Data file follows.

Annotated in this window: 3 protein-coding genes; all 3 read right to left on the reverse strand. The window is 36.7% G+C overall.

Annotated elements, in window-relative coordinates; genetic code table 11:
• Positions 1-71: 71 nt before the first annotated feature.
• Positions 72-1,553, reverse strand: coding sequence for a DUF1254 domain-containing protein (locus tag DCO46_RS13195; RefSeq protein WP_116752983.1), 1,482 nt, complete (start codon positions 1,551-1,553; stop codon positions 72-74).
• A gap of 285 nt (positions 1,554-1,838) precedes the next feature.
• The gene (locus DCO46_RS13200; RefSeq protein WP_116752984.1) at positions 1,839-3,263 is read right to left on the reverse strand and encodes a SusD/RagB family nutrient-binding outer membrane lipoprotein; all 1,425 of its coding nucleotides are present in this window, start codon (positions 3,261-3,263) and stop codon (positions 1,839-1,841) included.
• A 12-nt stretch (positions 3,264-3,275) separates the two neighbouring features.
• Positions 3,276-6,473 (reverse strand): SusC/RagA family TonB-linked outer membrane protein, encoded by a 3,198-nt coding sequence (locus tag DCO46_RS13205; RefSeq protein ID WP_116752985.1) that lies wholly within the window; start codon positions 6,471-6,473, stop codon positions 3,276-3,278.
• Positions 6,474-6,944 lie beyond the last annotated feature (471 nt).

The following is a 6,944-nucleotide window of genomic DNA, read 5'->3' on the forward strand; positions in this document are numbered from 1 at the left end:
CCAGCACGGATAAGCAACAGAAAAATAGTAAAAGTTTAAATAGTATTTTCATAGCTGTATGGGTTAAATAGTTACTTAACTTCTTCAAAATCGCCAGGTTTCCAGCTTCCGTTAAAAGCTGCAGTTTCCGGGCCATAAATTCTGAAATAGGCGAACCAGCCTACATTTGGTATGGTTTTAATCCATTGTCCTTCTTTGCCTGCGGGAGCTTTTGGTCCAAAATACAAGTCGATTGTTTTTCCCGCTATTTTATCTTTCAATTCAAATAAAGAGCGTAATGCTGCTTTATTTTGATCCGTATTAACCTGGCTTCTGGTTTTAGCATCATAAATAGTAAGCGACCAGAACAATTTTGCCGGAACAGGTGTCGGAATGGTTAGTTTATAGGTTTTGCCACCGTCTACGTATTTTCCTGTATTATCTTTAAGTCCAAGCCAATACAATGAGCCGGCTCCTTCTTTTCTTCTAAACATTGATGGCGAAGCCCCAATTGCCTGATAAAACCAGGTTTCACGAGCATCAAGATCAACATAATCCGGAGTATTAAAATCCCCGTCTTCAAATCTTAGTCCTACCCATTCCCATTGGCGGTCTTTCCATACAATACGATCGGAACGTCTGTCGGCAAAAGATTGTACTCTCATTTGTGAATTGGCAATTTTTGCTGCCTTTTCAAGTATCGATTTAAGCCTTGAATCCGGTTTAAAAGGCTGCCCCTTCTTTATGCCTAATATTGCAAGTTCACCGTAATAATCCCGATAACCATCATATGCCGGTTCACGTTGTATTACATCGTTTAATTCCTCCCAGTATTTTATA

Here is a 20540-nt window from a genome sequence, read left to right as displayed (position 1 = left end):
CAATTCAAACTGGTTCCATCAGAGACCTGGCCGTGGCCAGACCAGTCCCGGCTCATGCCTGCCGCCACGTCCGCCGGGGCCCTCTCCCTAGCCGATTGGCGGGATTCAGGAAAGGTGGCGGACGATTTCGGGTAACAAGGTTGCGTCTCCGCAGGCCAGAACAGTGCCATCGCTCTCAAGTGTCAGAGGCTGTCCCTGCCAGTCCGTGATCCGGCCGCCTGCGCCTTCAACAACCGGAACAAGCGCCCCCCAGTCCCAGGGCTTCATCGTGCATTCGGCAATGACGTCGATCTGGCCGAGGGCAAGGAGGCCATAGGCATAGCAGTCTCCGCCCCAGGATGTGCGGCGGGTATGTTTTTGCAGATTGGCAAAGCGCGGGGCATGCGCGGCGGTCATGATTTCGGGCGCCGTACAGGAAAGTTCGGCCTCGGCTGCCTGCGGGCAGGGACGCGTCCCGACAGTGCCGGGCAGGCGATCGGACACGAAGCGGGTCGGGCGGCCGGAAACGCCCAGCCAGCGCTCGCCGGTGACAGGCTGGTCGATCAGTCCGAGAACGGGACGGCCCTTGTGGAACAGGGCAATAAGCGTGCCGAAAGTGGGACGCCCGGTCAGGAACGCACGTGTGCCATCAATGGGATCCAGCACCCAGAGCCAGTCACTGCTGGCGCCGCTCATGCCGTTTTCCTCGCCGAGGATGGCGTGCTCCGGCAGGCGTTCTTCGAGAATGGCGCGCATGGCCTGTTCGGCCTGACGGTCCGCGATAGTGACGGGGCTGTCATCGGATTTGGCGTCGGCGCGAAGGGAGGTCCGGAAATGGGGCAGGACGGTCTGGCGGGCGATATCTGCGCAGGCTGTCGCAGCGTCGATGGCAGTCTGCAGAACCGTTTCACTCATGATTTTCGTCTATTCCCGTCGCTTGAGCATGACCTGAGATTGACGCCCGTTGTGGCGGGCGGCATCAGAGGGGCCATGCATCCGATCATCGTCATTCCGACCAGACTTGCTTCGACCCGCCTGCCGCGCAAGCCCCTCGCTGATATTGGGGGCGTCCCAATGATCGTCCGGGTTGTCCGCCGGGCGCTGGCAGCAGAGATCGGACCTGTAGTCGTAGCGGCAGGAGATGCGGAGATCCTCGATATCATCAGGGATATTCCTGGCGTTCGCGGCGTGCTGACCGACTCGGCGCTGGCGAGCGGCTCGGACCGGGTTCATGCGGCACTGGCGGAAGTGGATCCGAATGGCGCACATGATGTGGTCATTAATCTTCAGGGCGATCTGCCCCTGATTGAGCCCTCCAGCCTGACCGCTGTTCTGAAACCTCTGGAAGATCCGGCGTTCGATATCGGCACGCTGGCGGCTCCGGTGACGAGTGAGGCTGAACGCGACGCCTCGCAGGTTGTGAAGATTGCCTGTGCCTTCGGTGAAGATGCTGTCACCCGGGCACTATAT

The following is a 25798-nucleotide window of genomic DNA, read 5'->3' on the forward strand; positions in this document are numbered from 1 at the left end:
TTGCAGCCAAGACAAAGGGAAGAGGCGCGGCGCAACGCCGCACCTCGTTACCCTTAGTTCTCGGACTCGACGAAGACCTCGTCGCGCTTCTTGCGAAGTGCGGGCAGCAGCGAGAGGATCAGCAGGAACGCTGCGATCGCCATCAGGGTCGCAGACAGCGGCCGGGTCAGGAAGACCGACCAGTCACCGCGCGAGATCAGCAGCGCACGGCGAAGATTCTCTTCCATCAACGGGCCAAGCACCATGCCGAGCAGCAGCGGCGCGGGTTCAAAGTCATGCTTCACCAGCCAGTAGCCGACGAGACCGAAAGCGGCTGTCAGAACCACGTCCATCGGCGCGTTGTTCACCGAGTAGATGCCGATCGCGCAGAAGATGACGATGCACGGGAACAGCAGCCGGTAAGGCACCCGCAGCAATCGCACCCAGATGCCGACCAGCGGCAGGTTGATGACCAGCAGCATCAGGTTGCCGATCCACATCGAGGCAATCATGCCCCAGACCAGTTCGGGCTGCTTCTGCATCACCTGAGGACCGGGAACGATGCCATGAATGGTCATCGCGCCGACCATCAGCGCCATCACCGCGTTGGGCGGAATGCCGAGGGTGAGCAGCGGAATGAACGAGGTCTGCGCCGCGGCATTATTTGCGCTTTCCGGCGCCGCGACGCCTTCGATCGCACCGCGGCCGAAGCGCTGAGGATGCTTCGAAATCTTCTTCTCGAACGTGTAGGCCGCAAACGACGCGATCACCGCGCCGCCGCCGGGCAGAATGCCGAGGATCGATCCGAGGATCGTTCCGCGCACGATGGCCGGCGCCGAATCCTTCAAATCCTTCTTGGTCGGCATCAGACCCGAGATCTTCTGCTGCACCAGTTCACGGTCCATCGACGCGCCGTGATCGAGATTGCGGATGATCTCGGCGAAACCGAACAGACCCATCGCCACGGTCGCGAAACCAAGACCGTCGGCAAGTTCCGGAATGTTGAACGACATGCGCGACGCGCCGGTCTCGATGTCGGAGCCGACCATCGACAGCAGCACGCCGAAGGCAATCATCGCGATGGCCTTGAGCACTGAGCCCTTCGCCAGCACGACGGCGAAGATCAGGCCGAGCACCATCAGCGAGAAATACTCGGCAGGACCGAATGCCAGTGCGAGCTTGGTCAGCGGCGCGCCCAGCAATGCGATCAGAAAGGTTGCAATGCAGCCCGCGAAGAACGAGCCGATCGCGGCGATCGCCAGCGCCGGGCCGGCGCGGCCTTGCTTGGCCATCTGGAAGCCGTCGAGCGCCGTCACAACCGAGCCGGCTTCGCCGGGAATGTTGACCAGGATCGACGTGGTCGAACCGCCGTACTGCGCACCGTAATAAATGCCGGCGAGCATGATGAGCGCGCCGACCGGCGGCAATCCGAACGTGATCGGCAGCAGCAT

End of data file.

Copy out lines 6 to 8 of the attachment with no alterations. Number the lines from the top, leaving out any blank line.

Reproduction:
• The gene (locus DCO46_RS13200; RefSeq protein WP_116752984.1) at positions 1,839-3,263 is read right to left on the reverse strand and encodes a SusD/RagB family nutrient-binding outer membrane lipoprotein; all 1,425 of its coding nucleotides are present in this window, start codon (positions 3,261-3,263) and stop codon (positions 1,839-1,841) included.
• A 12-nt stretch (positions 3,264-3,275) separates the two neighbouring features.
• Positions 3,276-6,473 (reverse strand): SusC/RagA family TonB-linked outer membrane protein, encoded by a 3,198-nt coding sequence (locus tag DCO46_RS13205; RefSeq protein ID WP_116752985.1) that lies wholly within the window; start codon positions 6,471-6,473, stop codon positions 3,276-3,278.